Polyface Farm occupies acres of rolling grassland and forest in the Shenandoah Valley of Virginia. A diet of grubs and grass makes for exceptionally tasty eggs and contented chickens, and their nitrogenous manure feeds the pasture. Meanwhile, the pigs are in the barn turning the compost. All winter long, while the cattle were indoors, Salatin layered their manure with straw, wood chips—and corn. By March, this steaming compost layer cake stands three feet high, and the pigs, whose powerful snouts can sniff out and retrieve the fermented corn at the bottom, get to spend a few happy weeks rooting through the pile, aerating it as they work.
All you can see of these pigs, intently nosing out the tasty alcoholic morsels, are their upturned pink hams and corkscrew tails churning the air. The finished compost will go to feed the grass; the grass, the cattle; the cattle, the chickens; and eventually all of these animals will feed us. To many animal rightists, even Polyface Farm is a death camp. But to look at these animals is to see this for the sentimental conceit it is. In the same way that we can probably recognize animal suffering when we see it, animal happiness is unmistakable, too, and here I was seeing it in abundance. For any animal, happiness seems to consist in the opportunity to express its creaturely character—its essential pigness or wolfness or chickenness.
This, it seems to me, is where animal rightists betray a profound ignorance about the workings of nature. To think of domestication as a form of enslavement or even exploitation is to misconstrue the whole relationship, to project a human idea of power onto what is, in fact, an instance of mutualism between species. Domestication is an evolutionary, rather than a political, development.
It is certainly not a regime humans imposed on animals some 10, years ago. Rather, domestication happened when a small handful of especially opportunistic species discovered through Darwinian trial and error that they were more likely to survive and prosper in an alliance with humans than on their own. Humans provided the animals with food and protection, in exchange for which the animals provided the humans their milk and eggs and—yes—their flesh.
Both parties were transformed by the relationship: animals grew tame and lost their ability to fend for themselves evolution tends to edit out unneeded traits , and the humans gave up their hunter-gatherer ways for the settled life of agriculturists. Humans changed biologically, too, evolving such new traits as a tolerance for lactose as adults. Cows, pigs, dogs, cats and chickens have thrived, while their wild ancestors have languished. There are 10, wolves in North America, 50,, dogs. Nor does their loss of autonomy seem to trouble these creatures. True enough, and for the chickens this is probably not a bad deal.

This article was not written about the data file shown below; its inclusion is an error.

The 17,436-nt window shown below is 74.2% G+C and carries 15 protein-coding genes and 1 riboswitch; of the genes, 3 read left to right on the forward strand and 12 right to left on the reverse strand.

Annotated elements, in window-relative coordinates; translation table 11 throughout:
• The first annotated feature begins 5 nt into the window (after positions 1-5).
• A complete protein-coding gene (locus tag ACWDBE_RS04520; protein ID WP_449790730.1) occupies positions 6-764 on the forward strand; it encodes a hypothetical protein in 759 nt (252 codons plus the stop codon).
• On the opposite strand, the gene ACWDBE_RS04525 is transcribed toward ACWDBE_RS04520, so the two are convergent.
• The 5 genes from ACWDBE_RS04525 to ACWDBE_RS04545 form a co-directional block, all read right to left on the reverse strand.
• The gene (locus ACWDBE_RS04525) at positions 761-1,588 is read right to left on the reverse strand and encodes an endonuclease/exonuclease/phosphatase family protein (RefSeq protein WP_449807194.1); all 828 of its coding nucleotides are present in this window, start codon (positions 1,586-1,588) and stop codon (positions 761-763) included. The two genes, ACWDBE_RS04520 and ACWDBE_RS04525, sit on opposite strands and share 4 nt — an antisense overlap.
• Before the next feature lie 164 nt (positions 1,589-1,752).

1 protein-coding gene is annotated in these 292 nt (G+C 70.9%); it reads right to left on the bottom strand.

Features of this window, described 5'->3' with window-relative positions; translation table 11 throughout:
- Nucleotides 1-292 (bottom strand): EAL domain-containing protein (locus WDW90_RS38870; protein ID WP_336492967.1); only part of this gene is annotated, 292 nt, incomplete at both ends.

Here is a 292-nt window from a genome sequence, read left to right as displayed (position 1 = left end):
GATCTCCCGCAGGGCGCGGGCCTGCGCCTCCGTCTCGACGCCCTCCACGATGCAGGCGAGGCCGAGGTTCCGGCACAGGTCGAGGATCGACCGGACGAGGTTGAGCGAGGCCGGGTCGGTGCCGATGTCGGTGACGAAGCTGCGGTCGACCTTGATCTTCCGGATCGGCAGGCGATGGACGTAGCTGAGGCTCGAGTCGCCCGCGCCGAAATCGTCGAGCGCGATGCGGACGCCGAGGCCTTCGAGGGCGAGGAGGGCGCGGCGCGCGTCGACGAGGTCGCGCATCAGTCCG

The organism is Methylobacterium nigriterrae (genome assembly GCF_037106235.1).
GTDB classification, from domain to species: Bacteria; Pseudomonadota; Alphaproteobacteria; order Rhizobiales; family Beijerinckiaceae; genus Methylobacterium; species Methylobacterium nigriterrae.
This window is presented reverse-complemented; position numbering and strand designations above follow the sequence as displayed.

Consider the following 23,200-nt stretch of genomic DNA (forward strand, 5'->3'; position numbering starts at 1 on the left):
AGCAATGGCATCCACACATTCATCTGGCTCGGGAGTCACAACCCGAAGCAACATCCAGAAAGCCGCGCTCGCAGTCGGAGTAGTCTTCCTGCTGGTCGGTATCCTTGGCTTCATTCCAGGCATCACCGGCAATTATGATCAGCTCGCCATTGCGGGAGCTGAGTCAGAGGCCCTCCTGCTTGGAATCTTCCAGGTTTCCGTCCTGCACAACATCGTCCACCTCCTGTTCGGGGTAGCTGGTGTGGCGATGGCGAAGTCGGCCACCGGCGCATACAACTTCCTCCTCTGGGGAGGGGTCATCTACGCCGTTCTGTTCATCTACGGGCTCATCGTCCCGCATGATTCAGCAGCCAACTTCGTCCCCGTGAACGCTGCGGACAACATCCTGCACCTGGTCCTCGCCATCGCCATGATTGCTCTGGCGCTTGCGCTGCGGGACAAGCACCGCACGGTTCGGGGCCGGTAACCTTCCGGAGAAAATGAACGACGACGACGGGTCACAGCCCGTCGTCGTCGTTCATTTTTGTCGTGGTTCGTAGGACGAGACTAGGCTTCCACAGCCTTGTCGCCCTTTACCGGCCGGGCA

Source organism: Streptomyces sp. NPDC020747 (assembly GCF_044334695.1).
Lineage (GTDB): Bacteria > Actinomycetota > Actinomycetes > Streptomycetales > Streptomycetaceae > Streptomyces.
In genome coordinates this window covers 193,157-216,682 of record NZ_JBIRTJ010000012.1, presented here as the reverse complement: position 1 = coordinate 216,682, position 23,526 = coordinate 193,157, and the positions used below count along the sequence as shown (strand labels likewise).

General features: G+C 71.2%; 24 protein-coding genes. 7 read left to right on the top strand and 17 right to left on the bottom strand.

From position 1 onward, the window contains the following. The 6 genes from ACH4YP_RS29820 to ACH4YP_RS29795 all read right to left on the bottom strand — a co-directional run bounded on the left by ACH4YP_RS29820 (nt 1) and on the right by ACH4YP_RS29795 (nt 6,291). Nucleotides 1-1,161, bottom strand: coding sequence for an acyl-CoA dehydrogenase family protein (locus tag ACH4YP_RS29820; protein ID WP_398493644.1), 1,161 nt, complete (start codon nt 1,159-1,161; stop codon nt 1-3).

For brief as it is, the life expectancy of a farm animal would be considerably briefer in the world beyond the pasture fence or chicken coop. A sheep farmer told me that a bear will eat a lactating ewe alive, starting with her udders. The very existence of predation—animals eating animals—is the cause of much anguished hand-wringing in animal rights circles. Note: cats will require nutritional supplements to stay healthy. However it may appear to us, predation is not a matter of morality or politics; it, also, is a matter of symbiosis.
Hard as the wolf may be on the deer he eats, the herd depends on him for its well-being; without predators to cull the herd, deer overrun their habitat and starve. Chickens also depend for their continued well-being on their human predators—not individual chickens, but chickens as a species. But surely a species can have interests—in its survival, say—just as a nation or community or a corporation can. Consider this hypothetical scenario: In Juan da Goma aka Juan the Disoriented made accidental landfall on Wrightson Island, a six-square-mile rock in the Indian Ocean.
Nearly four centuries later, Wrightson Island is home to goats that have consumed virtually every scrap of vegetation in their reach. The youngest Arcania tree on the island is more than years old, and only 52 sea sparrows remain. In the animal rights view, any one of those goats have at least as much right to life as the last Wrightson sparrow on earth, and the trees, because they are not sentient, warrant no moral consideration whatsoever. This should come as no surprise: morality is an artifact of human culture, devised to help us negotiate social relations.
We may require a different set of ethics to guide our dealings with the natural world, one as well suited to the particular needs of plants and animals and habitats where sentience counts for little as rights suit us humans today. To contemplate such questions from the vantage of a farm is to appreciate just how parochial and urban an ideology animals rights really is. It could thrive only in a world where people have lost contact with the natural world, where animals no longer pose a threat to us and human mastery of nature seems absolute.
Steve Davis, an animal scientist at Oregon State University, has estimated that if America were to adopt a strictly vegetarian diet, the total number of animals killed every year would actually increase, as animal pasture gave way to row crops. Davis contends that if our goal is to kill as few animals as possible, then people should eat the largest possible animal that can live on the least intensively cultivated land: grass-fed beef for everybody. It would appear that killing animals is unavoidable no matter what we choose to eat.